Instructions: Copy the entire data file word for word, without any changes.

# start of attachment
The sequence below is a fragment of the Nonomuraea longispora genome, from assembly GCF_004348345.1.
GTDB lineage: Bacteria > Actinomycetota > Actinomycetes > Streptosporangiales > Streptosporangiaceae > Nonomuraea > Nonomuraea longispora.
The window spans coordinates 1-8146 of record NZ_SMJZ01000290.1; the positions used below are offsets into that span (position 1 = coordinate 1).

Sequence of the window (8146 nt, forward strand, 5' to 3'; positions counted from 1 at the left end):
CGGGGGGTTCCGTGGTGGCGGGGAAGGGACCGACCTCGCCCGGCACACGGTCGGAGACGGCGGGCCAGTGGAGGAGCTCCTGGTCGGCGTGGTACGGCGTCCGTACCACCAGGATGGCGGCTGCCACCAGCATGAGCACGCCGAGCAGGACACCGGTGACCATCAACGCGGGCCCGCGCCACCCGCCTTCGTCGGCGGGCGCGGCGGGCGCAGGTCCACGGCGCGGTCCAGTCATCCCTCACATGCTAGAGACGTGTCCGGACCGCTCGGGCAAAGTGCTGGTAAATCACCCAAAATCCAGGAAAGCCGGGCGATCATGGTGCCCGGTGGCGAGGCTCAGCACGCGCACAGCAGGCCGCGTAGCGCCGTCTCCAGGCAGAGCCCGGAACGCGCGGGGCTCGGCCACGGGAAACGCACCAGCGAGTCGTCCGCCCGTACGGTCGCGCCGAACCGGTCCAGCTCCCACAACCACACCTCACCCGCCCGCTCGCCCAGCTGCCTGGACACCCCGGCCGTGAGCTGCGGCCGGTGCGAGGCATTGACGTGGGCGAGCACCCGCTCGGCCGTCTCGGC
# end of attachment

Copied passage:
The sequence below is a fragment of the Nonomuraea longispora genome, from assembly GCF_004348345.1.
GTDB lineage: Bacteria > Actinomycetota > Actinomycetes > Streptosporangiales > Streptosporangiaceae > Nonomuraea > Nonomuraea longispora.
The window spans coordinates 1-8146 of record NZ_SMJZ01000290.1; the positions used below are offsets into that span (position 1 = coordinate 1).

Sequence of the window (8146 nt, forward strand, 5' to 3'; positions counted from 1 at the left end):
CGGGGGGTTCCGTGGTGGCGGGGAAGGGACCGACCTCGCCCGGCACACGGTCGGAGACGGCGGGCCAGTGGAGGAGCTCCTGGTCGGCGTGGTACGGCGTCCGTACCACCAGGATGGCGGCTGCCACCAGCATGAGCACGCCGAGCAGGACACCGGTGACCATCAACGCGGGCCCGCGCCACCCGCCTTCGTCGGCGGGCGCGGCGGGCGCAGGTCCACGGCGCGGTCCAGTCATCCCTCACATGCTAGAGACGTGTCCGGACCGCTCGGGCAAAGTGCTGGTAAATCACCCAAAATCCAGGAAAGCCGGGCGATCATGGTGCCCGGTGGCGAGGCTCAGCACGCGCACAGCAGGCCGCGTAGCGCCGTCTCCAGGCAGAGCCCGGAACGCGCGGGGCTCGGCCACGGGAAACGCACCAGCGAGTCGTCCGCCCGTACGGTCGCGCCGAACCGGTCCAGCTCCCACAACCACACCTCACCCGCCCGCTCGCCCAGCTGCCTGGACACCCCGGCCGTGAGCTGCGGCCGGTGCGAGGCATTGACGTGGGCGAGCACCCGCTCGGCCGTCTCGGC